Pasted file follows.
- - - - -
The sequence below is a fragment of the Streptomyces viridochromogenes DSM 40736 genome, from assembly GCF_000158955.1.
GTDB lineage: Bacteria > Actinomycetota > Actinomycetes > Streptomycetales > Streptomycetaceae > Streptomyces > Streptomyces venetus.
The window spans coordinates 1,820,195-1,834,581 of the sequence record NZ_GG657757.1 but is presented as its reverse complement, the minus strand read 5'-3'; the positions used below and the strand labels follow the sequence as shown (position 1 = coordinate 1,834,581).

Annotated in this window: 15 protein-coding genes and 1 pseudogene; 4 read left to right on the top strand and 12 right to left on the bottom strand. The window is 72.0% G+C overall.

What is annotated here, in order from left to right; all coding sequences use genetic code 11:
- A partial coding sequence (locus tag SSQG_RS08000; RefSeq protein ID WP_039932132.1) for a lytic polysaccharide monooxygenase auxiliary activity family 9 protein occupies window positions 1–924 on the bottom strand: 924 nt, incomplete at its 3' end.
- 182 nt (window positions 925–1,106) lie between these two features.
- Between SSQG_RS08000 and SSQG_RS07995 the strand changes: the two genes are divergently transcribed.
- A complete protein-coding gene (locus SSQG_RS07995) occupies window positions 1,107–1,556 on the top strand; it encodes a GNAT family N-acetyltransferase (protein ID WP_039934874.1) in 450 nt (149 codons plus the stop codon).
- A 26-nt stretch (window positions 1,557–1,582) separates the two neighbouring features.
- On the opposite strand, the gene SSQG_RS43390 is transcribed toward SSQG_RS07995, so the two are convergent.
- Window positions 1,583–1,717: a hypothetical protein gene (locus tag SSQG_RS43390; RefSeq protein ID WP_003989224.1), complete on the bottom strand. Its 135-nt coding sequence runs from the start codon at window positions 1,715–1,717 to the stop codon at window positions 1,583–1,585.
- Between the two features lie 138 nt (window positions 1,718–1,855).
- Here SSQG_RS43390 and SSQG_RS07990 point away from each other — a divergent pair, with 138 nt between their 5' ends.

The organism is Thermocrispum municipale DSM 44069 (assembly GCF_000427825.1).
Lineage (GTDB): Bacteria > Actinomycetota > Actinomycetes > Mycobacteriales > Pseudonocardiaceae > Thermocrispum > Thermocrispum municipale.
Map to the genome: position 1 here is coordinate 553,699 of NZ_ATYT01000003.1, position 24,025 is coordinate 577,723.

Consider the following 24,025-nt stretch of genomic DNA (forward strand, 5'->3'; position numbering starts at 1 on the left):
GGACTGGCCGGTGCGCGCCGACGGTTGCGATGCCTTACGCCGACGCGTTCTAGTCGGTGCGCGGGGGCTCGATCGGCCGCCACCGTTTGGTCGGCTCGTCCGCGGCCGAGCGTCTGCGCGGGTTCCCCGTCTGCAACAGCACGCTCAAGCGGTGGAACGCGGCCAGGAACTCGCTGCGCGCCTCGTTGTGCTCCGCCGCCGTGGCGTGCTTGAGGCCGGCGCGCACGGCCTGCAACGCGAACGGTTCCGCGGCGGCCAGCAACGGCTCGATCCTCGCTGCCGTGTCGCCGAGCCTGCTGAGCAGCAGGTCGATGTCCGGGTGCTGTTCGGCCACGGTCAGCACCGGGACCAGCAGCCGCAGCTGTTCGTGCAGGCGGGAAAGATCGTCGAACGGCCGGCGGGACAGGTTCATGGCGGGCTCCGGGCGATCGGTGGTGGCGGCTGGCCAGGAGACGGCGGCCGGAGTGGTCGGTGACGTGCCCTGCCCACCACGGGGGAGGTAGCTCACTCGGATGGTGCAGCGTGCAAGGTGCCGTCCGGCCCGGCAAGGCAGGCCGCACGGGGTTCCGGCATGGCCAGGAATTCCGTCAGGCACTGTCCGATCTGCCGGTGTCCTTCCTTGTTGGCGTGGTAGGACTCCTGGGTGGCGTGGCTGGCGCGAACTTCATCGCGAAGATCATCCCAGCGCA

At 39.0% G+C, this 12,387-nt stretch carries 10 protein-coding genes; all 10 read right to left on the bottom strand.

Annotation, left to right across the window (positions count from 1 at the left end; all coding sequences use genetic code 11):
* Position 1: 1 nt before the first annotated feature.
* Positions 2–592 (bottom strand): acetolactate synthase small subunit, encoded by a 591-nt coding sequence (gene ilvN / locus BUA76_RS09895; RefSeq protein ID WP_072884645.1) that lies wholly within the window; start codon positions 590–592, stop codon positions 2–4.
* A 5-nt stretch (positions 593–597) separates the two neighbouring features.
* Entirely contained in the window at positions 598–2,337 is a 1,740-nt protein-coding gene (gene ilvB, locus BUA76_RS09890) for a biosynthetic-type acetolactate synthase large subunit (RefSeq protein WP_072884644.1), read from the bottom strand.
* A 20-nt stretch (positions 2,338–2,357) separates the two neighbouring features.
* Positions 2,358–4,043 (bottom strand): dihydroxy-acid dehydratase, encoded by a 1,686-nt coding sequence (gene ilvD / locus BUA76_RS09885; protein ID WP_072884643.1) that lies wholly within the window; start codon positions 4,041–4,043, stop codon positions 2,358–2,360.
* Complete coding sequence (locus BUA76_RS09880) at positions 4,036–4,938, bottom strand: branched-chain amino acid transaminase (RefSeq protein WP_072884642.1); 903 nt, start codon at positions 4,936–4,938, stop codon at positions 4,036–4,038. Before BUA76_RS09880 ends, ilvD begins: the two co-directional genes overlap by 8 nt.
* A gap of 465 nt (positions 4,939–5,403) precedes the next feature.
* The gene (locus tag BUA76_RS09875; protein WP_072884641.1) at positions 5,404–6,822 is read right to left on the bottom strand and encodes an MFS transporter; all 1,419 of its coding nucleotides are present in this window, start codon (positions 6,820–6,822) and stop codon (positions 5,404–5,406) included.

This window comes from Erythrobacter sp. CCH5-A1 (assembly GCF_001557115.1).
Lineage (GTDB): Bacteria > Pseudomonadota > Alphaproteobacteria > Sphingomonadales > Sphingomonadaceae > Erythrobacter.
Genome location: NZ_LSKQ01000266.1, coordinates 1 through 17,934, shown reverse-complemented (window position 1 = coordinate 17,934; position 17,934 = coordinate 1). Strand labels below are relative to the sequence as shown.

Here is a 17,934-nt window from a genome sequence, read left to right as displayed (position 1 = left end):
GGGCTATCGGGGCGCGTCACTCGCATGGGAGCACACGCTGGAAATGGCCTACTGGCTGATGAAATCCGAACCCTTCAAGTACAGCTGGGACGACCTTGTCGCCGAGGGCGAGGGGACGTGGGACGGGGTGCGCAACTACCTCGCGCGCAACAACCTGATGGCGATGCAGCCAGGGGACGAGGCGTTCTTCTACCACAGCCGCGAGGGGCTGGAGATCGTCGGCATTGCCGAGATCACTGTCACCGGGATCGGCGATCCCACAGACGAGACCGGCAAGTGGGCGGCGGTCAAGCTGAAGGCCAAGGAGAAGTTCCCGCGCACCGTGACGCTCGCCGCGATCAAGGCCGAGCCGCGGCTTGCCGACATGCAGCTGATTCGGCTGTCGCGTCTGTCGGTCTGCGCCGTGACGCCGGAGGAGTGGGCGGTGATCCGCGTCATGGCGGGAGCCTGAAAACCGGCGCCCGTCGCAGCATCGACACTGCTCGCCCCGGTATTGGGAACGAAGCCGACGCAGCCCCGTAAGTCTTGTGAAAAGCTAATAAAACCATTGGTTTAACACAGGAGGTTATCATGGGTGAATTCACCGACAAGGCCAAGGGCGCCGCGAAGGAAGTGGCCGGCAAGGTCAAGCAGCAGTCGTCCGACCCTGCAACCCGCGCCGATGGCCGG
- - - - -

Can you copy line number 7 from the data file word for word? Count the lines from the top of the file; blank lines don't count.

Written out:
- 182 nt (window positions 925–1,106) lie between these two features.